Sfear Mountain is a new kind of amusement park ride that would mix electromagnetic acceleration and propulsion, free falls, and untethered jumps into water.
The thrill of a roller coaster has always been found in the experience of blasting over the rails in an open car with sharp banking turns, loops, and incredible speeds. Traditional roller coasters use a combination of potential and kinetic energy to sling riders over a track system to keep the momentum going. From all-wood, to metal, to modern polyurethane wheels on steel tubular rails, every new development leads to a faster, smoother ride.
But what if there was no friction at all? What if there were no rails or wheels? What if the cars were propelled with electro magnets? This is how the Sfear Mountain Coaster was born.
How It Works
While there are no bumpers to collide off of, the experience of the Sfear Mountain Coaster is very much like those iconic steel balls rolling along tracks and through the chutes within Pinball machines. The open top car has been replaced with a sphere that houses three passengers, all securely strapped into a safety seat complete with a pull-down padded restraint similar to conventional roller coaster rides. The passengers would be arranged so that they faced toward the center of the sphere with no other passengers directly in front of them to obstruct their view.
Gyroscopic technology would allow the sphere to roll freely while keeping the action within to an exciting but manageable level. The sphere would then be unencumbered while the passengers would not be exposed to a dangerous level of g-force.
The shell of the sphere would contain strategically placed super magnets in stripes that would correspond with the location of the seats, which would limit any unnecessary obstructions of the rider’s view. The magnets would be the key to launching, lifting, and slowing the sphere as it rolls its way around the track.
The track itself would resemble a waterslide, utilizing a combination of high-sided portions, tubes, and fully open portions depending on the feature being performed. Every measure would be taken to ensure that the spheres only travel on the desired path and that there are no unplanned departures.
The ride would begin much the same way as a Pinball machine, propelling the sphere like a jet taking off from an aircraft carrier. The magnets located in the track would accelerate the sphere at a safe but exciting rate on a short straightaway and up a three-tiered corkscrew, steadily gaining speed as it climbed.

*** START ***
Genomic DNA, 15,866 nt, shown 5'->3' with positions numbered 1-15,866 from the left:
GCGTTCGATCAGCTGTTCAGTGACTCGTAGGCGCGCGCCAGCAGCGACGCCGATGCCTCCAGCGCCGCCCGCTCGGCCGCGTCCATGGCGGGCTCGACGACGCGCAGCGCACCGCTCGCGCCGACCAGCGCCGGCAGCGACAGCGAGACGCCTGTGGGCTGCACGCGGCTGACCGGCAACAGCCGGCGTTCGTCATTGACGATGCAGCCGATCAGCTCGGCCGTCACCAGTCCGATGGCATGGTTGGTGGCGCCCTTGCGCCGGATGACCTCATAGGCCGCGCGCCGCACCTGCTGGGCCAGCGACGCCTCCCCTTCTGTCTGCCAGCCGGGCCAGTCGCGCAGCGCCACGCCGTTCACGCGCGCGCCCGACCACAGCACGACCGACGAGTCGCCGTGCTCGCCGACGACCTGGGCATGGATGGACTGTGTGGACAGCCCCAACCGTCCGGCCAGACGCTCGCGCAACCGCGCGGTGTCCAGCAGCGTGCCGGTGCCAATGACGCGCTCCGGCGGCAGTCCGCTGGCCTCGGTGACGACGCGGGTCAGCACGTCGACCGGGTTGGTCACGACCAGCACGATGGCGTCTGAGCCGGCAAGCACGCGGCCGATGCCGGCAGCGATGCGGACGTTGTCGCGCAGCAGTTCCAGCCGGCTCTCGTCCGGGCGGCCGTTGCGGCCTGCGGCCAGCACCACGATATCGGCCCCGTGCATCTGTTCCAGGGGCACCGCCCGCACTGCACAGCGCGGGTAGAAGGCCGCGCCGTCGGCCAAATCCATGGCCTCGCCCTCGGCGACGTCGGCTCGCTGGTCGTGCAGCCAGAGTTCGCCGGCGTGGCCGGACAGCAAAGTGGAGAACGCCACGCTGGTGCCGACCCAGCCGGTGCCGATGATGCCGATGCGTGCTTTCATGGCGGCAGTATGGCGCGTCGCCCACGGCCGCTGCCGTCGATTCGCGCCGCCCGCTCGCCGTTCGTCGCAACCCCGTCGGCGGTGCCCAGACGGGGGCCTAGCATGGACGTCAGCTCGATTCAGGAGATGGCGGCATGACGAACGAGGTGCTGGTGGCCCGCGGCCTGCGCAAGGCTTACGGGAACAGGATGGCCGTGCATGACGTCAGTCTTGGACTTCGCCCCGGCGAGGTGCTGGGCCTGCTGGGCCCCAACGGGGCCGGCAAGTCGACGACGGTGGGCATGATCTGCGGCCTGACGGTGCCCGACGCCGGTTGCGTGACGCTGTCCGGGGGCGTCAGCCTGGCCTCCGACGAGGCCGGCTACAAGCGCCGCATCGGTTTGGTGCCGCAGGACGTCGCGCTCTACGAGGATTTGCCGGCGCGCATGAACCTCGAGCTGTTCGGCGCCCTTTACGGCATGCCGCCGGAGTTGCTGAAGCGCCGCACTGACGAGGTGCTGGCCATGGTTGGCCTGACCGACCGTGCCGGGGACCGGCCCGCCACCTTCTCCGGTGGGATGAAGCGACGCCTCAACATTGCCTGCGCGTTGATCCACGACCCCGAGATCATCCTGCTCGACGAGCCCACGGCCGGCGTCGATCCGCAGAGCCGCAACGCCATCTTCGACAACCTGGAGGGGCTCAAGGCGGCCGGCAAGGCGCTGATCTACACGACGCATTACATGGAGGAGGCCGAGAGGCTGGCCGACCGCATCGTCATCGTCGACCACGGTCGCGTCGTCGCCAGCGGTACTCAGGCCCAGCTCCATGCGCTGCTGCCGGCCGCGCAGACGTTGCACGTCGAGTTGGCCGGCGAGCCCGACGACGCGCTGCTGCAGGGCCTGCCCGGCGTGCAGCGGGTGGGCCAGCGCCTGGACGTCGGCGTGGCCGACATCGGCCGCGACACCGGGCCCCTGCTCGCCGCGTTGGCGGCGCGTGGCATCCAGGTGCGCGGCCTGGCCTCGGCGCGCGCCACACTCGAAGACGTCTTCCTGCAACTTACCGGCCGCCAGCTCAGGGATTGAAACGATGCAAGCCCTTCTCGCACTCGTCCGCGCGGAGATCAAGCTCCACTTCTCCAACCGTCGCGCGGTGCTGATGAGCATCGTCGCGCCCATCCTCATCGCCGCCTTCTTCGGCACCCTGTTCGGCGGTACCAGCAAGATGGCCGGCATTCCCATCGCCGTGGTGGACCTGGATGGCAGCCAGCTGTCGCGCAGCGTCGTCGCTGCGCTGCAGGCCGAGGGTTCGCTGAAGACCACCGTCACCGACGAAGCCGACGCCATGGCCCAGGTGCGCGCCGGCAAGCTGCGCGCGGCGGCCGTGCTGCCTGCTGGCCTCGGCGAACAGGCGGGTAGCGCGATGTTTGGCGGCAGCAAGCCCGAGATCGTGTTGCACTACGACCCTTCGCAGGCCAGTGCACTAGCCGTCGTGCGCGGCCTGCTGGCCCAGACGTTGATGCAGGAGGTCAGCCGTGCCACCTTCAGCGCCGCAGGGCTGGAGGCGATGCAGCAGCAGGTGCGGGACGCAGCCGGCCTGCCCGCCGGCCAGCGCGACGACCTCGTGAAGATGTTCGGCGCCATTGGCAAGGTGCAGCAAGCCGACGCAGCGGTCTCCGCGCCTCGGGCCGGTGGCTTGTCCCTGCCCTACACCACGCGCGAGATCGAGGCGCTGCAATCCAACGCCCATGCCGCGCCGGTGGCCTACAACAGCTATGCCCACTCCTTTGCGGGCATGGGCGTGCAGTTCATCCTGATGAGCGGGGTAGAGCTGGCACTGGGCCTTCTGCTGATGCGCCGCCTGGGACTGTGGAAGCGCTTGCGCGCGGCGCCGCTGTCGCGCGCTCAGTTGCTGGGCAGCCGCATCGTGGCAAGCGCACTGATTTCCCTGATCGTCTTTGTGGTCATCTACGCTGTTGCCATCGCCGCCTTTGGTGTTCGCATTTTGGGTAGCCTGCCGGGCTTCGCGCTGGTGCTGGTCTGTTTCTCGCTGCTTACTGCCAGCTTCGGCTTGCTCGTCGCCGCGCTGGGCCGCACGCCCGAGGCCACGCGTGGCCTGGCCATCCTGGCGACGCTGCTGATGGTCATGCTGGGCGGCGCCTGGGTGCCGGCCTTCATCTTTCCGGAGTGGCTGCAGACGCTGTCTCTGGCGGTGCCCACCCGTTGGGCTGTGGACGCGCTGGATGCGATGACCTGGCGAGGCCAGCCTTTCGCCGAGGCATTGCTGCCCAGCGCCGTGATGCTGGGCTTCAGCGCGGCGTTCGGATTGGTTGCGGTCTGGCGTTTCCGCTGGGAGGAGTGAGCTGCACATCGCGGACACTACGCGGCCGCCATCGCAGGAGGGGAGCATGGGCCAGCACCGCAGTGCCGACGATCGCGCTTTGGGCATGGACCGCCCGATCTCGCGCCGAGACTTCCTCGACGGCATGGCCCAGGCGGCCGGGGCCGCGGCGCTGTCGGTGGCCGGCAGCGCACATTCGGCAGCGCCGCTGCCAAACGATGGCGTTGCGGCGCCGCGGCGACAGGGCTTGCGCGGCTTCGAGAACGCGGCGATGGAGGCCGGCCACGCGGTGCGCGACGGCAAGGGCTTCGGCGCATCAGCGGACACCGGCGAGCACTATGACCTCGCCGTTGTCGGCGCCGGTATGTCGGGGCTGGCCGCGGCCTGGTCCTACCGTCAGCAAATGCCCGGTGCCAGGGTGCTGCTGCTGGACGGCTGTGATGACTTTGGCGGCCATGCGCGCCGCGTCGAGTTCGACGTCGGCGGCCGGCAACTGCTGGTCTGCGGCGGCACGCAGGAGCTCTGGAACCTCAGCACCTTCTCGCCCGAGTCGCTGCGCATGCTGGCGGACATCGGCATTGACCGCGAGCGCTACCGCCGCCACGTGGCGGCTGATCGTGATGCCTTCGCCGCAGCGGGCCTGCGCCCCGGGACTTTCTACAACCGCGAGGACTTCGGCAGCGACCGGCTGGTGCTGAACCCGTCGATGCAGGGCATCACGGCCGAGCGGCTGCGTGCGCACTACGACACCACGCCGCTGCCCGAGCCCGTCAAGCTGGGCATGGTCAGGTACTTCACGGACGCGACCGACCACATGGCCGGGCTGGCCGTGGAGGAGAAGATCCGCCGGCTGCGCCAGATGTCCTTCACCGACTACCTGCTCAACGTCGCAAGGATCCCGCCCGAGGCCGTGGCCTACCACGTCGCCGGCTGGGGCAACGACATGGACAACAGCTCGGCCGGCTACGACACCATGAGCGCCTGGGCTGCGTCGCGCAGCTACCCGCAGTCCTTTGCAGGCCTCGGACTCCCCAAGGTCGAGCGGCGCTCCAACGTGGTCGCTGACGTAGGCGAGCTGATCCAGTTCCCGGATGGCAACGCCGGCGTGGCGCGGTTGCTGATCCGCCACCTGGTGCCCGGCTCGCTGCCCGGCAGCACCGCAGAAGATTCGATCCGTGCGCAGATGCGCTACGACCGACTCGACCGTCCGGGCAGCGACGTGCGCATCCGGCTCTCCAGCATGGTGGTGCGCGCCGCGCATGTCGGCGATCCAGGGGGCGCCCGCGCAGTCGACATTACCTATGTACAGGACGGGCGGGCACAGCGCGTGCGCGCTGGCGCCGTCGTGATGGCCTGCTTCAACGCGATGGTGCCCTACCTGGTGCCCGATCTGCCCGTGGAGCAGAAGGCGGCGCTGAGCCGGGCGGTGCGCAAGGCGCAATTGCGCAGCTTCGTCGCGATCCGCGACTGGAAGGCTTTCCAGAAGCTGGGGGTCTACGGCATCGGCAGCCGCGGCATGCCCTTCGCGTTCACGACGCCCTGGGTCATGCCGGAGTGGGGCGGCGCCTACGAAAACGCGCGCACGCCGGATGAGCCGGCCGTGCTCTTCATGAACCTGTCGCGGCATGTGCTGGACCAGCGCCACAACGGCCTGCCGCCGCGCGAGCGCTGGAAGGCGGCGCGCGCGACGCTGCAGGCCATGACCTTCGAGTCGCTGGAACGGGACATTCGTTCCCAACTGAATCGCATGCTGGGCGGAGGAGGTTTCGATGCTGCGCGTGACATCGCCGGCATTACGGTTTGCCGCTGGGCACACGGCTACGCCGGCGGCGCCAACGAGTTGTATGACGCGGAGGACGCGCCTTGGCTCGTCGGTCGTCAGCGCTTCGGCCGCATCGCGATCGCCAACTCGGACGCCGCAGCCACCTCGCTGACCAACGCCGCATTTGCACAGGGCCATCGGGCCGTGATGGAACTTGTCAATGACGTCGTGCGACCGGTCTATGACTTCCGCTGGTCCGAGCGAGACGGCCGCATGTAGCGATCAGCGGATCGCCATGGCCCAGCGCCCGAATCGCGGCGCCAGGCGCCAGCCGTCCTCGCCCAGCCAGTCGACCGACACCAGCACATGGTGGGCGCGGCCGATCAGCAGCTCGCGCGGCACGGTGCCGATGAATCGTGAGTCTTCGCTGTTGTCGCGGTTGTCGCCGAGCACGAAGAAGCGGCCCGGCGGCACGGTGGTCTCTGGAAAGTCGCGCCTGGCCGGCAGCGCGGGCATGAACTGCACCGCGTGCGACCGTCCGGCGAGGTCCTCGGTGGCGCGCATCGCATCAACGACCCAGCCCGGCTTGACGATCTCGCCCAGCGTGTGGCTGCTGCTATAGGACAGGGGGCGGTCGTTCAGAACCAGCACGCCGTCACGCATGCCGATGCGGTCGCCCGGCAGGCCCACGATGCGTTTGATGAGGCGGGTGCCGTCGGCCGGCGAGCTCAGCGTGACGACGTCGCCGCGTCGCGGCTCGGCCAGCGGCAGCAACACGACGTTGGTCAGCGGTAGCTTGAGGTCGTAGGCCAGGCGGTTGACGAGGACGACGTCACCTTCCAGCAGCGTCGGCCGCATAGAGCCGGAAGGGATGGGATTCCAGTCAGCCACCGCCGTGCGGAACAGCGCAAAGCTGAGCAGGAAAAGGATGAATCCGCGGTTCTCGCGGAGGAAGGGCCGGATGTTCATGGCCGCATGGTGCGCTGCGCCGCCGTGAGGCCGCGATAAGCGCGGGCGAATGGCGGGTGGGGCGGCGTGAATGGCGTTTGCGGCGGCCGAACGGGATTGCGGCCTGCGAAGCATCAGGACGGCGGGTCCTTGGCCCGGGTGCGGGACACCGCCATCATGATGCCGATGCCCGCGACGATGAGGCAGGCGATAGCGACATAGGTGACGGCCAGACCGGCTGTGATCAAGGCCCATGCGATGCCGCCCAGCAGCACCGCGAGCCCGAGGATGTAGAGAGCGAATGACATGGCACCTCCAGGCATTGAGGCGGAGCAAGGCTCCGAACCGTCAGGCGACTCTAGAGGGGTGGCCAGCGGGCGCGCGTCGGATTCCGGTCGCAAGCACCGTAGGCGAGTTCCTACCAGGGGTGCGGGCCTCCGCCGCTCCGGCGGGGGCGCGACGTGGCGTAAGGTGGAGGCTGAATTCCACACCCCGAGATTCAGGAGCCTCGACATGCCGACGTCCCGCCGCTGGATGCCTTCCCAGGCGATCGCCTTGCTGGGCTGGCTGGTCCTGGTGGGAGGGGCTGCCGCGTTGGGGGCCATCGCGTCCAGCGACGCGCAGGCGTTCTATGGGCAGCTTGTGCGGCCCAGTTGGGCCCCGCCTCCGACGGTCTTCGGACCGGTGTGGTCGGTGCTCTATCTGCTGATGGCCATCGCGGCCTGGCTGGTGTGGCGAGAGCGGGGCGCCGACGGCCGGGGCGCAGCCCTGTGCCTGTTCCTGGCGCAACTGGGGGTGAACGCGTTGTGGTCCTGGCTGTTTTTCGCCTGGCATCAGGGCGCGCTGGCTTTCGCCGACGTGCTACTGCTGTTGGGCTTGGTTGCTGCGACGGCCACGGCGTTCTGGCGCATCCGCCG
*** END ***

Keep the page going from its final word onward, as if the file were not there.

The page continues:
At the top of the corkscrew, the sphere would be lifted up a vertical tower where it would be released on the other side to freefall into a funnel decorated with bright lights. Magnets would work as airbrakes, slowing the sphere to a safe speed as the riders dove underground, where they would again be launched up a steady ramp.
At the top of the ramp, the sphere would temporarily leave the track as it jumped into a second, and much larger funnel or a water filled basin. The sphere would then round a second funnel and eventually slip through the center hole. This jump would be the central attraction of the ride, advertised at “the ultimate in extreme rider experiences.”
The magnetic propulsion system would mean the ability to drive the sphere to the same spot, at the same rate, with precision consistency, time and time again. The ride would then finish with a loop before returning to the beginning for a new set of passengers.
The sphere is currently designed to be 1.9 meters wide. The majority of the track would be tubular with an open top, creating a concave shape that would maintain the sphere within the designed track area. Multiple magnetic rails within the track would push the sphere, keeping it on the prescribed path and ensuring the desired speed.
In the event of an emergency, the magnets would be used to slow the sphere to a stop and hold it securely in place. When moving, the sphere itself would not come in contact with the track. The magnetic field created would elevate the car slightly, and the magnet tracks would push it along through the air.
What It’s Used For
This design is a big step in the evolution of roller coasters. It would mark the beginning of an entirely new rider experience. The cushion-soft ride and incredible speed combined with features including flight, free fall, underground tunnels, water diving, and heart-racing turns and loops would give riders an experience more incredible than they could have imagined possible.
The Sfear Mountain concept was imagined in August 2016 by Charles Bombardier and designed by Adolfo Esquivel. Adolfo earned an Industrial design degree from Colombia and completed a postgraduate study on Events Design at the UQAM Montreal. Adolfo also created the design of the Libelule Submarine-ATV and the Sea-Bull wake surfing tugboat concept.